Regulatory Compliance Update
By: Hickman Beckner, Senior Vice President
I have reviewed the Compliance News for August 2018. The Financial Crimes Enforcement Network (FinCEN), the IRS and the CFPB have issued new rules.
FinCEN – Published an administrative ruling that extends the deadline for enforcement of the customer due diligence rule (Know Your Customer) to obtain identification documentation for customers who have automatically renewing CD’s. Loan systems are not impacted by this rule.
IRS – Published updates to forms 1099-DIV (dividend payments), 1099-R (distributions for tax sheltered accounts), and 5498 (IRA Contributions). The changes to the IRS forms do not impact Shaw Systems.
CFPB – Published the final rules for Regulation P – Annual Privacy Notices. The Privacy notice will now only be required when the institution changes their policies. This is an internal process change and does not impact Shaw Systems
August 3, 2018 – Comments due on NCUA’s proposal to provide credit unions with additional options for payday alternative loans.
September 17, 2018 – Effective date for Regulation P rules discussed above.
April 1, 2019 – Effective date for CFPB rules for Prepaid Accounts which implement changes to Regulation Z and Regulation E.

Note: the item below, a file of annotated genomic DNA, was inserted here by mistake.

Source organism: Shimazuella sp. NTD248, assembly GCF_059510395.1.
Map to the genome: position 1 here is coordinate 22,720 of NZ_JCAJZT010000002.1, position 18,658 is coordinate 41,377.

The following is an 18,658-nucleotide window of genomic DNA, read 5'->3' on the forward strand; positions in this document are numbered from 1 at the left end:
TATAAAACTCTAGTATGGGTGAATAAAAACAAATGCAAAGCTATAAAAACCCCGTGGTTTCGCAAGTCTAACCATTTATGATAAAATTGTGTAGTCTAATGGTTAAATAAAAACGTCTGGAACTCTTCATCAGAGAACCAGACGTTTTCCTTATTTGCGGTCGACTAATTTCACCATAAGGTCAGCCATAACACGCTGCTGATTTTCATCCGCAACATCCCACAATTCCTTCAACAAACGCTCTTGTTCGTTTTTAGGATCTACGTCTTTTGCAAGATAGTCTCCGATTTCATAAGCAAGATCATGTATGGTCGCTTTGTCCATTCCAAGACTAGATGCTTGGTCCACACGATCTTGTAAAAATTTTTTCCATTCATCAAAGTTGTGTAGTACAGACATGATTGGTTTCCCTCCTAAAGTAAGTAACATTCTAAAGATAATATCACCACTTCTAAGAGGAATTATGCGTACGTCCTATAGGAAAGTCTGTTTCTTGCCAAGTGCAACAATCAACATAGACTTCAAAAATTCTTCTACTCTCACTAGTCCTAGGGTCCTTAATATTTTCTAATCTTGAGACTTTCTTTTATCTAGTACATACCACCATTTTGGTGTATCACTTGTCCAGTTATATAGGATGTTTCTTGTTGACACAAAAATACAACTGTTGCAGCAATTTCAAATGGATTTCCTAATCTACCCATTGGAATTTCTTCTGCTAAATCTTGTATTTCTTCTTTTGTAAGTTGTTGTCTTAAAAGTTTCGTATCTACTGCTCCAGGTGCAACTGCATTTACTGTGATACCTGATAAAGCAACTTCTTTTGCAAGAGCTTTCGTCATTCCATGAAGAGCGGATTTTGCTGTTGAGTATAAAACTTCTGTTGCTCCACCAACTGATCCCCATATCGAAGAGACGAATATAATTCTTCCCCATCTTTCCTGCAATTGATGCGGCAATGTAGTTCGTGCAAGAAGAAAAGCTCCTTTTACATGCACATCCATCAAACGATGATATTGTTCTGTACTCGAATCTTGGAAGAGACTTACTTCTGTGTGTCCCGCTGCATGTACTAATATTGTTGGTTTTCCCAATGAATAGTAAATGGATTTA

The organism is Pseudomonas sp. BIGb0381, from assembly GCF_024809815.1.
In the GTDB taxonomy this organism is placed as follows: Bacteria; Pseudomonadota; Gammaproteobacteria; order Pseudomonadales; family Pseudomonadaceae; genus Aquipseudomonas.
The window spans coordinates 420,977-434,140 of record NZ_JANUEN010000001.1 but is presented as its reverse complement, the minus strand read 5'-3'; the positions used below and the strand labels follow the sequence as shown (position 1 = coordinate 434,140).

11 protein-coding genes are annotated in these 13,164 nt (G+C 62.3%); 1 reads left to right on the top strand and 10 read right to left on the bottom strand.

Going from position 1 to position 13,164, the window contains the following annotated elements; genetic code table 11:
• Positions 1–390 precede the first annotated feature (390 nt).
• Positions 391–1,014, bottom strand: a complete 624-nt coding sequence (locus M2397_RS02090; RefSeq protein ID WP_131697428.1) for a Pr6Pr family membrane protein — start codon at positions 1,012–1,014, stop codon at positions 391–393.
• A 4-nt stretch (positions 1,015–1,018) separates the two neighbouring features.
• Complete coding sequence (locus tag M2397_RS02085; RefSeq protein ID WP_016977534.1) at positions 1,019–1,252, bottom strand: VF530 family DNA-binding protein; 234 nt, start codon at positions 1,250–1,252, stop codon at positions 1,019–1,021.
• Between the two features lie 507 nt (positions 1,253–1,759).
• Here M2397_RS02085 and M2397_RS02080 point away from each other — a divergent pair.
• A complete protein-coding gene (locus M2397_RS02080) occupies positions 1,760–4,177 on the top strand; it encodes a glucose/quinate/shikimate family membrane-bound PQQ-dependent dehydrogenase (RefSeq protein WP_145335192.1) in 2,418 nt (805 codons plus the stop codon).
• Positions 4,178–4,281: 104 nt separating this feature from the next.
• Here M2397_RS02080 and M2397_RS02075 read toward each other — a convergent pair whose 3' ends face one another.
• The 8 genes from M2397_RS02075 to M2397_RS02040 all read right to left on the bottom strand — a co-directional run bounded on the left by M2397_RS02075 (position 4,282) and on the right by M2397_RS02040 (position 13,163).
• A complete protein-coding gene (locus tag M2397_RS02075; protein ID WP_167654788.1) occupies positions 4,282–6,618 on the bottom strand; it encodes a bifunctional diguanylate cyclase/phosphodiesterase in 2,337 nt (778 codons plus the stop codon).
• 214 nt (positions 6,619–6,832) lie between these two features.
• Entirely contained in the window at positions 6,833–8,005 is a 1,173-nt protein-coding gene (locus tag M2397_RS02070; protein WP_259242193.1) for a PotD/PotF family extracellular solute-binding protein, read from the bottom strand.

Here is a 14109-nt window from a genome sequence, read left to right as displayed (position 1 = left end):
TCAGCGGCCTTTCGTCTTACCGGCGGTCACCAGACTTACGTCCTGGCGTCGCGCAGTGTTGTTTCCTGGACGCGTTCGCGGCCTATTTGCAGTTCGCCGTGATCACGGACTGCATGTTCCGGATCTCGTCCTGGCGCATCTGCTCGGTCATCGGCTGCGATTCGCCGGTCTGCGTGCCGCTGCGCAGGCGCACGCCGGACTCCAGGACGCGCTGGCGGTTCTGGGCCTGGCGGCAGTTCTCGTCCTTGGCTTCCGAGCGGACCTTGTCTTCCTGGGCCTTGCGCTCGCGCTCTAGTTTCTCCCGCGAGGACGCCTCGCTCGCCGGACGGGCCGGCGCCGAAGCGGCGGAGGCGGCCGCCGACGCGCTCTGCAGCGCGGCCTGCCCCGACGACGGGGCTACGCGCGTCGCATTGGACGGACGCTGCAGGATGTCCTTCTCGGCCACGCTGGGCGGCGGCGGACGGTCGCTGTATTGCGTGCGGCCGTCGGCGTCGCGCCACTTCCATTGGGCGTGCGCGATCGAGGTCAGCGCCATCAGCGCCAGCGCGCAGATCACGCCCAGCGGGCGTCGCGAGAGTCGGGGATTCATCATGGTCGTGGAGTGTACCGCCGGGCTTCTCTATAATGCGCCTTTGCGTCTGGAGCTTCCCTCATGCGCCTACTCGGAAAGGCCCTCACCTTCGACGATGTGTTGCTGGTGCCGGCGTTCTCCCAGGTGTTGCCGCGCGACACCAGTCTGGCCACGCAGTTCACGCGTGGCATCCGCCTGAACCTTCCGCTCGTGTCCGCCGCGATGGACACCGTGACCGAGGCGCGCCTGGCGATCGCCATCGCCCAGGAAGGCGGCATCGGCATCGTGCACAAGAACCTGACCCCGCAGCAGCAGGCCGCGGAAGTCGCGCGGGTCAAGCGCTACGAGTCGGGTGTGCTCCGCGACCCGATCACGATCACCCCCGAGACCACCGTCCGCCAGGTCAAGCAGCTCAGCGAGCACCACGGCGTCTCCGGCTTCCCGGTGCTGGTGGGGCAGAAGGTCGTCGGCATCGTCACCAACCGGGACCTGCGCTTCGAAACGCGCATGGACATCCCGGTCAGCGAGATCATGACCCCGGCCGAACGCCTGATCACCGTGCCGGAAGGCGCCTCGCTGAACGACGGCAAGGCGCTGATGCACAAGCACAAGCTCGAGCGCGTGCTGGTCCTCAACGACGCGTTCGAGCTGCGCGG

August 19, 2019 – Published Compliance date for CFPB’s final rule for payday loans.
Mortgage Fairness Act – Revises the definition of “points and fees” to determine if a loan qualifies as a high cost mortgage and should be subject to additional regulations.
Military Lending Improvement Act – This is a comprehensive bill that addresses a variety of loan servicing subjects. The bill would:
- Lower the rate cap to 24%.
- Extend Military Lending Act protections to include auto loans and other secured loans.
- Extend protections to veterans for up to one year following discharge from active duty.
- Prohibit creditors from requiring GPS trackers or starter interrupt devices as a condition for obtaining a loan.
This legislation has not been acted upon by either House of Congress.
Credit Access Act – Would allow landlords (including HUD), utilities and phone companies to report a consumer’s performance to credit bureaus. The goal is to make credit more accessible to consumers who have little credit experience. If these account types are reported, credit scoring models will be impacted.